This is a Los Angeles sidewalk. Clearly, it's awful.
There's a cliche that no one walks in LA, but maybe that's because the city's sidewalks are just absolutely terrible. Many across the city appear similar to the one pictured above with randomly angled slabs of concrete jutting out of the ground like plates on the back of a stegosaurus.
In the city of 4 million residents, it's become common to see people pushing shopping carts and wheelchairs up the middle of the street alongside vehicles.
Jessica Meaney, executive director of advocacy group Investing in Place, told BuzzFeed News the problem began in the 1970s.
"They’ve been neglected for over 40 years," she said of the city's sidewalks.
The city now hopes a $1.4 billion pill will solve the issue.
On Wednesday, the Los Angeles City Council unanimously approved a massive plan to repair the city's abysmal pedestrian infrastructure. First, the city will begin repairing its miles and miles of broken sidewalks, then turn them over to property owners to maintain going forward.
Though California law makes sidewalks the responsibility of property owners, LA has been trying unsuccessfully to keep up with root damage since the Nixon administration.
"It will be weighted towards getting the worst of the worst done," LA City Council Member Paul Krekorian told BuzzFeed News.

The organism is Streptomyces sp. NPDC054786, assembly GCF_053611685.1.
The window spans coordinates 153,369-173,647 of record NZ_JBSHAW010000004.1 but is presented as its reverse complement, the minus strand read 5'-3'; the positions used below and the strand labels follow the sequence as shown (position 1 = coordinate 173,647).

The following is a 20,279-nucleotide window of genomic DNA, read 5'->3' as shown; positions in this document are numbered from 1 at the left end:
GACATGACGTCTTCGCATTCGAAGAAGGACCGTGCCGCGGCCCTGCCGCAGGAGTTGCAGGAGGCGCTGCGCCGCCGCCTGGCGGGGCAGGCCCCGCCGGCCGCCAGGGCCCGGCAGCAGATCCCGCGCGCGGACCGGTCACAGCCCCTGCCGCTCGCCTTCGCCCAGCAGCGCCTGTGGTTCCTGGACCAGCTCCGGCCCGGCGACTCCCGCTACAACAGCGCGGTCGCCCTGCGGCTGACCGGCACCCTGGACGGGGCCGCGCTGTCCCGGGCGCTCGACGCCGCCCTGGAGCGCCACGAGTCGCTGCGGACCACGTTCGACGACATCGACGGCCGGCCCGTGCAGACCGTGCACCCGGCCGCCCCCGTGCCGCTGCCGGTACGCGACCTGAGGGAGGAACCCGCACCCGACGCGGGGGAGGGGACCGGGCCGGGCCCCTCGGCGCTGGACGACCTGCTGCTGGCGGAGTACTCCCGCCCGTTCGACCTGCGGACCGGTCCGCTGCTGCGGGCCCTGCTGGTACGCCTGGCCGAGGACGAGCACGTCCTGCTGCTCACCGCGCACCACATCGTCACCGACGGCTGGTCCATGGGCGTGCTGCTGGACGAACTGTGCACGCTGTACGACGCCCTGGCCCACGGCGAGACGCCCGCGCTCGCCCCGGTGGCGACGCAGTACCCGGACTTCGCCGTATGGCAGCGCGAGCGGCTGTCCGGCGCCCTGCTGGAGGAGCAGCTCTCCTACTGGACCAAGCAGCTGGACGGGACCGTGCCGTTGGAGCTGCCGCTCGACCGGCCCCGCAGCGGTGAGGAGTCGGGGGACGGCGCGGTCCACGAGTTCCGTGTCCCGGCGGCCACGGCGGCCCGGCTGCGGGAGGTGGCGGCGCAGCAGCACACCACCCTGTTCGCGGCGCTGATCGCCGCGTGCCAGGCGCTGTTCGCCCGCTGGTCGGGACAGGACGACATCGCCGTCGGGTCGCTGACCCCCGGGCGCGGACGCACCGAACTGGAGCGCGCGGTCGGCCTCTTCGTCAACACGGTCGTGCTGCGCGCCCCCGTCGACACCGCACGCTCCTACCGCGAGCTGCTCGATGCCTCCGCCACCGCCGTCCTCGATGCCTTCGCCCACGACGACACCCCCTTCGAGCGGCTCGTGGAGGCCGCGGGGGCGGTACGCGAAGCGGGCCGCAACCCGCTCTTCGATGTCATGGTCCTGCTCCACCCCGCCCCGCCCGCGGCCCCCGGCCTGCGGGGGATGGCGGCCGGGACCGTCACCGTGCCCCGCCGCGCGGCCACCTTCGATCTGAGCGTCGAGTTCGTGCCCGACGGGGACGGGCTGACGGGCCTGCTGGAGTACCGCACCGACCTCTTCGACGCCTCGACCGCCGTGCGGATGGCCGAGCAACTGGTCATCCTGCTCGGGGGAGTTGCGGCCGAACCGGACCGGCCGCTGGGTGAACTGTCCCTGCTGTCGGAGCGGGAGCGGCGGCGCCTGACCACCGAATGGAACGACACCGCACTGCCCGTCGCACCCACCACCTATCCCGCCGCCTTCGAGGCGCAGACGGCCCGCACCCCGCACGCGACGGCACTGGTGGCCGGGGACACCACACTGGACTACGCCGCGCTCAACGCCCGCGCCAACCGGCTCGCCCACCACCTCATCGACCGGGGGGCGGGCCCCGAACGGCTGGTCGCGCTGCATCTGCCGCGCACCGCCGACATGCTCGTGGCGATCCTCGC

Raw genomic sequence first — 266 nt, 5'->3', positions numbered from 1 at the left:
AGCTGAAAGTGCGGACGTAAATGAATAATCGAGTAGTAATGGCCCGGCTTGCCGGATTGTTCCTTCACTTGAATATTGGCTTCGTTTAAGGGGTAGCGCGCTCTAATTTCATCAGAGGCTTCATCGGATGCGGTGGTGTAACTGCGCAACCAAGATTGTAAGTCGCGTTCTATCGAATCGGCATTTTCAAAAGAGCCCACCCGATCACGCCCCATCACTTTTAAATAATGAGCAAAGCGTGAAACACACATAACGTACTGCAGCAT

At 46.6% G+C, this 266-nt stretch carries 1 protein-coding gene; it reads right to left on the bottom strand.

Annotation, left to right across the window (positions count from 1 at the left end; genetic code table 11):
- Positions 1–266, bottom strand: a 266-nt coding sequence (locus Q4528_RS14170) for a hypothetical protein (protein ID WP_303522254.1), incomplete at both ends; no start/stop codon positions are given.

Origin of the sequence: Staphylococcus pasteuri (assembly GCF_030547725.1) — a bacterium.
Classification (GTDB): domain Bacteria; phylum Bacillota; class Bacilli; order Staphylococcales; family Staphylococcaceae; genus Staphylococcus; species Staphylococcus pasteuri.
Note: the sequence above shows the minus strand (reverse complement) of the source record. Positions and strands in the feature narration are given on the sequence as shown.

The city also will give people a rebate if they pay for the repairs on their own.
The $1.4 billion approved for the program will come out of the city's general fund. Each year, the city will spend $31 million for "30 years or until we get every sidewalk in the city completed," Krekorian said.
The new plan comes as a result of a class action lawsuit after the sidewalks got so bad that people with disabilities said they could not use them.
The city settled the case last year.
Also last year, Angelenos began sharing photos of their sidewalks, and boy are they something.
But no one really knows how many sidewalks need fixing, or how long it'll take to get them all usable again.
LA has 11,000 miles of sidewalks, and Krekorian said there has never been a survey to determine exactly how many of them need to be repaired.
Last year, a city administrator told the Los Angeles Times that as many as 40% of sidewalks needed repairs. City administrators did not return BuzzFeed News' request for comment Wednesday.
Meaney said the scope of the problem is massive, but was optimistic that the city was finally taking steps to fix it.
"It’s pretty crazy to me that we don’t treat our sidewalks as part of our transportation network," she said. "I think there are the glimmers of hope that we could begin to change that."
The sidewalk program also comes as LA increasingly pushes to become something more than a car town. On Nov. 8, voters approved a sales tax measure meant to fund major investments in public transit. Krekorian situated the city's sidewalks in the broader push for "having a different kind of mobility in Los Angeles."
"You can’t have a walkable community if you don’t have walkable sidewalks," he said.